Oddly, the Humanist views man’s laws as evolving just as man does. Eventually, the Humanist desires a world in which the United Nations governs the entire planet under global government. Weapons will be removed from the hands of the people under that global government and at such a time the Humanist has hope that his historical failure at a society will turn around and produce a blissful happiness in all people for the first time in history. Strangely, the Humanist still sees no hypocrisy or inherent danger in the brute power and weapons being in the hands of only a very few ruling the rest under that system.
In desiring that the government adopt God’s criminal justice-based laws from the Bible, the Christian also sees a single set of rules for all people. These rules are not evolving, however, and never have evolved from their inception. To the extent that societies have, at least for a time, attempted to mimic the governmental criminal laws found in Scripture – such as America during her earlier years – to that extent, those societies have flourished both economically and socially.
The Humanist wants no society or person to flourish in such a fashion. The Humanist’s utopia is achieved only when every person under the world government is equal. This equality extends to equal possessions and income. A problem occurs under Humanism’s economic goal for equality, however, in that nobody is physically or mentally equal. In the same environment, people will always perform differently. By requiring equal work and equal pay, risks will never be taken for advancement because no reward would come from that extra effort.
For the Christian, every person is equal only in the eyes of God. God shows no favoritism (Ro. 2:11) in that all have sinner and fallen short of His glory (Ro. 3:23). Economically, however, the Bible teaches that a man should work if he wants to eat (2 Thess. 3:10). So in one sense, the Humanist and the Christian want people to work for what they have. The difference is that the Humanist’s worker is not allowed to decide what job to do and he is not allowed to make more if his efforts are greater. The Christian believes that the laborer should be worthy of “his reward” based on his efforts (1 Tim. 5:18) and not on some high level decision maker’s thoughts of what the worker should make.
Each aspect of a worldview is connected to the next. The biological belief system of the Humanist affects his view of law, ethics, politics, and economics. The same can be said of the Christian’s worldview whose source is God’s inspired Word also known as The Bible. For the Christian, understanding the original meaning and intent of the Bible in its original form is critical. To the Humanist, his “bible” – the Humanist Manifesto – keeps changing, with three versions in less than a century and a fourth to appear soon. The Humanist must suspect that he must keep changing his manifesto because of the failures his previous beliefs keep handing him.
For the Christian, history is on his side. He desires an unchanging set of beliefs (the Holy Bible) because the Christian wants an unchanging worldview from that of his Creator. The Christian desires the hope that is in each believer, to be spread to the world through the freedom that Christ’s work did (John 8:36) and not through the demoralizing, destructive worldview of the atheist Secular Humanist.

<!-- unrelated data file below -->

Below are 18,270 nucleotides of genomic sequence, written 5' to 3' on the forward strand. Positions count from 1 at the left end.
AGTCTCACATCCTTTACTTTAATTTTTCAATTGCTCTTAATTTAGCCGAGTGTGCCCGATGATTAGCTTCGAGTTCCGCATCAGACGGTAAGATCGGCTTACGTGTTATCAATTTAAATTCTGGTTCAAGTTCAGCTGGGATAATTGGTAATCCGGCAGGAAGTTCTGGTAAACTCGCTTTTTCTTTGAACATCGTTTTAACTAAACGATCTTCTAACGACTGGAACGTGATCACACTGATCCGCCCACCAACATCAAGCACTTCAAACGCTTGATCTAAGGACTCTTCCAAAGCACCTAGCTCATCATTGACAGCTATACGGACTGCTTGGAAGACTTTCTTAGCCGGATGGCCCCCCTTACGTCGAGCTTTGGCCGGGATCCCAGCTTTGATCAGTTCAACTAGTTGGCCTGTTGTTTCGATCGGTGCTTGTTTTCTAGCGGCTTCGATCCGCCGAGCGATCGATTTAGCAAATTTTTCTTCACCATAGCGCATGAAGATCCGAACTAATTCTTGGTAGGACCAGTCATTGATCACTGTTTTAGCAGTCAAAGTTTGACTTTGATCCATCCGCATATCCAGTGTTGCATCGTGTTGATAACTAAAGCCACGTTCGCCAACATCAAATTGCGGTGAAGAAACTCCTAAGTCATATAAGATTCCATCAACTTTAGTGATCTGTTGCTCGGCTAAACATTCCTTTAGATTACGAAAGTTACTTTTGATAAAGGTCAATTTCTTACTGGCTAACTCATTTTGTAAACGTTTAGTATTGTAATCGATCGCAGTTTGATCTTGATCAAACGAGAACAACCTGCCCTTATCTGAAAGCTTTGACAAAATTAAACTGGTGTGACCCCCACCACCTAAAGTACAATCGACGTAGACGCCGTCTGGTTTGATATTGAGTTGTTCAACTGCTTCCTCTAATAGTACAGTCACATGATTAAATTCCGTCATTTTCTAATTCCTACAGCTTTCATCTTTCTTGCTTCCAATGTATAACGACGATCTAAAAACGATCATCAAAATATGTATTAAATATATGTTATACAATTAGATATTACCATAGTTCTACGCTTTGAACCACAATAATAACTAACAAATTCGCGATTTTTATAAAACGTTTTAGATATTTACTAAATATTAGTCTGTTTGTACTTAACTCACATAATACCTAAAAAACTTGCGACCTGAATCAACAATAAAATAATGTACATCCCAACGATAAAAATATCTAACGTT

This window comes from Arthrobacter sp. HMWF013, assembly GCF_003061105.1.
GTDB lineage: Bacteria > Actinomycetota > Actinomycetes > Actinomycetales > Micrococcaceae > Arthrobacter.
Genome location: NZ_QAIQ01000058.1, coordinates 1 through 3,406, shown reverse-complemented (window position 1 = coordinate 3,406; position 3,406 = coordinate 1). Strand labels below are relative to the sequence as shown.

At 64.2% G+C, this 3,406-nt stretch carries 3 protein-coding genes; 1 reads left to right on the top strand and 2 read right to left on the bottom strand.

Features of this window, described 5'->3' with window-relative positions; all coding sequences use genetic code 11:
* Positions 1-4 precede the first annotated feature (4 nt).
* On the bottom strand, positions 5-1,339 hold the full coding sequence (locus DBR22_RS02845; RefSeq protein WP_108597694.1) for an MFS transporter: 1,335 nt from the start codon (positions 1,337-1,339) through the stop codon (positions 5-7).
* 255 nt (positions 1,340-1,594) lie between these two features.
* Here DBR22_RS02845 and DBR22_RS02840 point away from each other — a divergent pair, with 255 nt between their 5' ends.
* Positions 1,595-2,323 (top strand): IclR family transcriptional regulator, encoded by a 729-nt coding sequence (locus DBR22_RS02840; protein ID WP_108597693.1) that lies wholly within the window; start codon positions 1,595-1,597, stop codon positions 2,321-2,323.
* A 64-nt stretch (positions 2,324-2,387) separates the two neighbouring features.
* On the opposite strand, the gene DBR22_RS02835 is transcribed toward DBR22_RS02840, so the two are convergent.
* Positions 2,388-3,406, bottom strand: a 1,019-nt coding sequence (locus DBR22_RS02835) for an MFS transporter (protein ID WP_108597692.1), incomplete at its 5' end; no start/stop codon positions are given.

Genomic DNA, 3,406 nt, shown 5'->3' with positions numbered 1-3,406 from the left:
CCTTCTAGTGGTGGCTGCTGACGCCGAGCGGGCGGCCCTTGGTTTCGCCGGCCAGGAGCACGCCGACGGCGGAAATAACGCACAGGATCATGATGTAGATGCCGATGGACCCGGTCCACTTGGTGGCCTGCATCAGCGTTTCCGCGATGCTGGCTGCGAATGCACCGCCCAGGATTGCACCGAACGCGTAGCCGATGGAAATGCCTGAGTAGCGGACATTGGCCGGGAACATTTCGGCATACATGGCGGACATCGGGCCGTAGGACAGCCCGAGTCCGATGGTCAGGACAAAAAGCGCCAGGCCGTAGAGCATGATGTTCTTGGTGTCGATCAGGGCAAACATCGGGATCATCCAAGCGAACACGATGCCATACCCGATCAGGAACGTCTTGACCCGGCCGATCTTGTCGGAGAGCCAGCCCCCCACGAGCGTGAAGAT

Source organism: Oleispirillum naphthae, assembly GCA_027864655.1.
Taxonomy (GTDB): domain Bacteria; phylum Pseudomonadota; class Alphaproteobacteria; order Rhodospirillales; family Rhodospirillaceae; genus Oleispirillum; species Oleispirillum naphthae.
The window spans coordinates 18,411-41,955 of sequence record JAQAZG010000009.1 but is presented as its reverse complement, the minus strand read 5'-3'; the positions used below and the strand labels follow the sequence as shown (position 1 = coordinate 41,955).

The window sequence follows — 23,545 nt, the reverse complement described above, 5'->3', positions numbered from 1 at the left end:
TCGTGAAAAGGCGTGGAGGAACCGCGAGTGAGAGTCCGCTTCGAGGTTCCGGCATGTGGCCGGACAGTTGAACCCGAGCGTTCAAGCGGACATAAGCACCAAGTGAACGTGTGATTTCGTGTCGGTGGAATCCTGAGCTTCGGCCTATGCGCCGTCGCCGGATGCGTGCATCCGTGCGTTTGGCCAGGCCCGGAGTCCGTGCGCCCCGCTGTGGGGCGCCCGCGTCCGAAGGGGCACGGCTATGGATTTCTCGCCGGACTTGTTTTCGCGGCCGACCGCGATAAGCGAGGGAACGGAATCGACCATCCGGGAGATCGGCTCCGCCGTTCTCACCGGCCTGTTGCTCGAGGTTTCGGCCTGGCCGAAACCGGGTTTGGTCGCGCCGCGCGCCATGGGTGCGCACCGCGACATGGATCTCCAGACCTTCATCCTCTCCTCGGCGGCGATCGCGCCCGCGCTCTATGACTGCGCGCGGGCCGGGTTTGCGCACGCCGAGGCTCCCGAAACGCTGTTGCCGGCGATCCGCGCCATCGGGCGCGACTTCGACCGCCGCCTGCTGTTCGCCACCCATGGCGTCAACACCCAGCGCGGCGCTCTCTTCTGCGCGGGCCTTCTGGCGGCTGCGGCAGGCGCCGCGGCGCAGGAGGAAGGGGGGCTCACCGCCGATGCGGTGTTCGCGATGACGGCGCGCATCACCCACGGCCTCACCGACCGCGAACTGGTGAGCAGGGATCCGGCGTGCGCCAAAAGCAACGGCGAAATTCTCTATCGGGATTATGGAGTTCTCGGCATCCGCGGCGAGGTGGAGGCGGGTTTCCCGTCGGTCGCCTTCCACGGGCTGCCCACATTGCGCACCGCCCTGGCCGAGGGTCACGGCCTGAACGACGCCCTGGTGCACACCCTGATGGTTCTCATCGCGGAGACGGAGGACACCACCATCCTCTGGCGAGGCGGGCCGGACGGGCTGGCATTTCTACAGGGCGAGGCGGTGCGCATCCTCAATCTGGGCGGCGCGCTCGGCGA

Bahm, Archie J., The World’s Living Religions. Fremont, CA: Jain Publishing, 1992.
Klein, MD, Marty, “10 Things Humanists Need to Know About Sex,” The American Humanist Association 72nd Annual Conference, May 31, 2013.
Kurtz, Paul, Forbidden Fruit. Buffalo, NY: Prometheus Books, 1988.
Lucado, Max, The Applause of Heaven. Dallas, TX: Word Publishing, 1996.
Mish, Frederick C., Merriam-Webster’s Collegiate Dictionary. Springfield, MA: Merriam-Webster, Inc., 2003.
Noebel, David, Understanding the Times: The Collision of Today’s Competing Worldviews. Manitou Springs, CO: Summit Press, 2006), Kindle Edition, Location 291.
Packer, J. I. and Thomas Howard, Christianity: The True Humanism. Waco, TX: Word Books, 1985.
Pannenberg, Wolfhart, Anthropology in Theological Perspective. London; New York: T&T Clark, 1985.
 David Noebel, Understanding the Times: The Collision of Today’s Competing Worldviews (Manitou Springs, CO: Summit Press, 2006), Kindle Edition, Location 291.
 Frederick C. Mish, Merriam-Webster’s Collegiate Dictionary. (Springfield, MA: Merriam-Webster, Inc., 2003), s.v. “religion.”
 Archie J. Bahm, The World’s Living Religions (Fremont, CA: Jain Publishing, 1992), 335.
 Bob Enyart Live, LeSea Broadcasting Network, June 23, 1995.
 J.I. Packer, and Thomas Howard, Christianity: The True Humanism (Waco, TX: Word Books, 1984), 62.
 Marty Klein, MD, “10 Things Humanists Need to Know About Sex,” The American Humanist Association 72nd Annual Conference, May 31, 2013.
 Max Lucado, The Applause of Heaven (Dallas, TX: Word Publishing, 1996), 177.
 Annual General Meeting of the British Humanist Association, July, 1967.
 Wolfhart Pannenberg, Anthropology in Theological Perspective (London; New York: T&T Clark, 1985), 29.
 Paul Kurtz, Forbidden Fruit (Buffalo, NY: Prometheus Books, 1988), 145.